Use this URL to cite or link to this record in EThOS:
Title: Cross-cultural exchange in the post-medieval Adriatic : an examination of glass artefacts from the 15th through mid-18th centuries
Author: Garwood, Samantha
ISNI:       0000 0004 7225 2661
Awarding Body: University of Sheffield
Current Institution: University of Sheffield
Date of Award: 2017
Availability of Full Text:
Access from EThOS:
Access from Institution:
The early-modern Adriatic was a conduit for the exchange of goods, ideas, and people. At the time, this region was divided between three leading economic and political powers: the Republic of Venice, the Ottoman Empire, and the Holy Roman Empire. It was also filled with a diverse array of peoples of different ethnicities and religions. Nevertheless, these people interacted across these political and cultural boundaries on a daily basis. This thesis will look at how the material culture produced, traded, and used in this region was able to help create and define the identities of individuals and groups. The trade of glass is the specific focus of this research, as it was able to be shaped and manipulated by craftsmen to fulfil the needs and desires of the consumer. This was also a thriving industry in Venice, which led the way in both technology and fashion. Venetian products were traded around the world, and these objects were replicated in factories throughout Europe. The Ottoman Empire was a large market for goods produced both in Venice and in the study area at Dubrovnik. In the past, scholarly attention has generally been concentrated on the direct interactions between Venice and the Ottoman Empire. However, as this study aims to demonstrate, this industry also relied on the participation of intermediaries, both individuals and smaller port cities in the eastern Adriatic. It will therefore examine how and where this glass was made, how it was transported to its final destination, how it was used, and why it might have been chosen over another type of object available to the consumer. In doing so, this work will highlight the active role that this region played within the wider narrative of East-West trade.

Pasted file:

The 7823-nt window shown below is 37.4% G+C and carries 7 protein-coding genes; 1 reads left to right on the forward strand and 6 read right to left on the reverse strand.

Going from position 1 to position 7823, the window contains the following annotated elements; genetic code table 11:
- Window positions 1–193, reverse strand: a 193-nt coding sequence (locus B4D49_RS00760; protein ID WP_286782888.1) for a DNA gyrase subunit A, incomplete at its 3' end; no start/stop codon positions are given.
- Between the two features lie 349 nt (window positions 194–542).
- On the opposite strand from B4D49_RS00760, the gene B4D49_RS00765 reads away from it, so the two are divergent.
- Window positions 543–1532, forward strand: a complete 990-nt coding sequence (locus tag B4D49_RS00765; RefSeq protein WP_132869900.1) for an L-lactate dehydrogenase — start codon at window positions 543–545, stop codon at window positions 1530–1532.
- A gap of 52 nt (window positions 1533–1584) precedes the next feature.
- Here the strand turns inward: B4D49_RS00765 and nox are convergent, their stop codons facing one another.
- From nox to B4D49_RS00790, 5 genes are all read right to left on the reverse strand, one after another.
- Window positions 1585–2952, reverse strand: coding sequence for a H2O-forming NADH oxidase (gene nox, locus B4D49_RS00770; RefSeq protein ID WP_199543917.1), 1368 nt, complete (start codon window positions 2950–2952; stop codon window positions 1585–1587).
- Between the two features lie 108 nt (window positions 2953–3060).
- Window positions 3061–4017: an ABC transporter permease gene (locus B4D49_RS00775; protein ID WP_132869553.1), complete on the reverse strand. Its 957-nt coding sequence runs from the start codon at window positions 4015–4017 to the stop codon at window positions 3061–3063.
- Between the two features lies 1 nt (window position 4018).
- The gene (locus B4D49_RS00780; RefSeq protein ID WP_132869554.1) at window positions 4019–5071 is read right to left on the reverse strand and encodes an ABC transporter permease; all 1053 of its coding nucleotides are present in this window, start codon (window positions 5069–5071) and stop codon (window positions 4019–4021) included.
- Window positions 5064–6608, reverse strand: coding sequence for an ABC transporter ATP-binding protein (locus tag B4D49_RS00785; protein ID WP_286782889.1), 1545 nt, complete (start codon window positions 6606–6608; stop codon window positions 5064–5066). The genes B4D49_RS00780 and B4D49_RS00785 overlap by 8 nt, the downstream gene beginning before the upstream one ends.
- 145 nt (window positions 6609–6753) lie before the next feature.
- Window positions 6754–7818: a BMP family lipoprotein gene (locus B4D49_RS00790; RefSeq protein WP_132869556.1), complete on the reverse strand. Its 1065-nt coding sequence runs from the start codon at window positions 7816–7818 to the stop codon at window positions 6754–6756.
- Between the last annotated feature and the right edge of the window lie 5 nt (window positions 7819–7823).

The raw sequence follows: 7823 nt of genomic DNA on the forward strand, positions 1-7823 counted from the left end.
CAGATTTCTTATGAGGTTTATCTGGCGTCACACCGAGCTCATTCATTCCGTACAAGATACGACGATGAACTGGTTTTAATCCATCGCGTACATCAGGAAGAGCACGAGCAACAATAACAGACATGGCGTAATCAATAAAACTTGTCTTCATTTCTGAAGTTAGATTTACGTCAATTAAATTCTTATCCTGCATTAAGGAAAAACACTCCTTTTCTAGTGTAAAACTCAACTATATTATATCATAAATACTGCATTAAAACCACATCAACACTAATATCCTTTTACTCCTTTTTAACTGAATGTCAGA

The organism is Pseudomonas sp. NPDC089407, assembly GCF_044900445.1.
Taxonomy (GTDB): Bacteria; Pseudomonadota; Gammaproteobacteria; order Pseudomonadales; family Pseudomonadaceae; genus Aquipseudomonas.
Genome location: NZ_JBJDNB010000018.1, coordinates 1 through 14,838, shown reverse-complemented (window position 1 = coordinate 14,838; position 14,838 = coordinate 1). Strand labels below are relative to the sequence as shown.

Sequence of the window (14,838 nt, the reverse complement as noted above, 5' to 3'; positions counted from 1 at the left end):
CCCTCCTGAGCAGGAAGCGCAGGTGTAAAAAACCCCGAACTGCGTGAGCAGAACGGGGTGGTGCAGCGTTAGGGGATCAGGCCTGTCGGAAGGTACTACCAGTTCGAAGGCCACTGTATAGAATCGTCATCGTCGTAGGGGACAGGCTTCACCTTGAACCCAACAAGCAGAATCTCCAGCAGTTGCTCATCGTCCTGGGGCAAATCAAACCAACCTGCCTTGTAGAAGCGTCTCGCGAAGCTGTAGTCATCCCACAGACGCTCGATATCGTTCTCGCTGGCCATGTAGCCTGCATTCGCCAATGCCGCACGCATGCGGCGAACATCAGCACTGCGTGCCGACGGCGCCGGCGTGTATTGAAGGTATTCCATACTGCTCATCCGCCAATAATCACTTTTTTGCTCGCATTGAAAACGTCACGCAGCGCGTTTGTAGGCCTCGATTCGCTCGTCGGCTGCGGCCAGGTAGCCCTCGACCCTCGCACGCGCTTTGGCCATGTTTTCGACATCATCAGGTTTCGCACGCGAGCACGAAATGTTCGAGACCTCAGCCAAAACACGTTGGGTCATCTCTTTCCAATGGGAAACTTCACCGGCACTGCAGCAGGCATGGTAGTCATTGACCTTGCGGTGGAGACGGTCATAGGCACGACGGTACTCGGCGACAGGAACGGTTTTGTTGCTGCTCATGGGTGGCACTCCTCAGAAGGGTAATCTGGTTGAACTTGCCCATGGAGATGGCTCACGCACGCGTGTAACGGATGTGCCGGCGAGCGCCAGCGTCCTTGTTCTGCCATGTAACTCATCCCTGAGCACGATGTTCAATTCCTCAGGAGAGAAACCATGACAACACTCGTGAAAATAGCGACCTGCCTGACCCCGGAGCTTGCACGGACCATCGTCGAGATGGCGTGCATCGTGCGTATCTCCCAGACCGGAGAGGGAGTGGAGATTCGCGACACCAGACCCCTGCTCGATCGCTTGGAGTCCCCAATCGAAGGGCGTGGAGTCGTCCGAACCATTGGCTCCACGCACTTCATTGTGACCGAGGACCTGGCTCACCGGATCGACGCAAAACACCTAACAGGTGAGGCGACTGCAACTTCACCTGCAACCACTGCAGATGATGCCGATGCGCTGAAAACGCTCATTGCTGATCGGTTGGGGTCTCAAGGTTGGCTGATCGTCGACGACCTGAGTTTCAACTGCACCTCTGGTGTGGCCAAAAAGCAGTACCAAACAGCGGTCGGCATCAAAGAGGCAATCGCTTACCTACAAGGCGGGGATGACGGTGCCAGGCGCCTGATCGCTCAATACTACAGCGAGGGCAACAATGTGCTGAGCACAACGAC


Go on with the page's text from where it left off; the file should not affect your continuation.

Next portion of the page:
Supervisor: Willmott, Hugh ; McCluskey, Phil Sponsor: Not available
Qualification Name: Thesis (Ph.D.) Qualification Level: Doctoral
EThOS ID:  DOI: Not available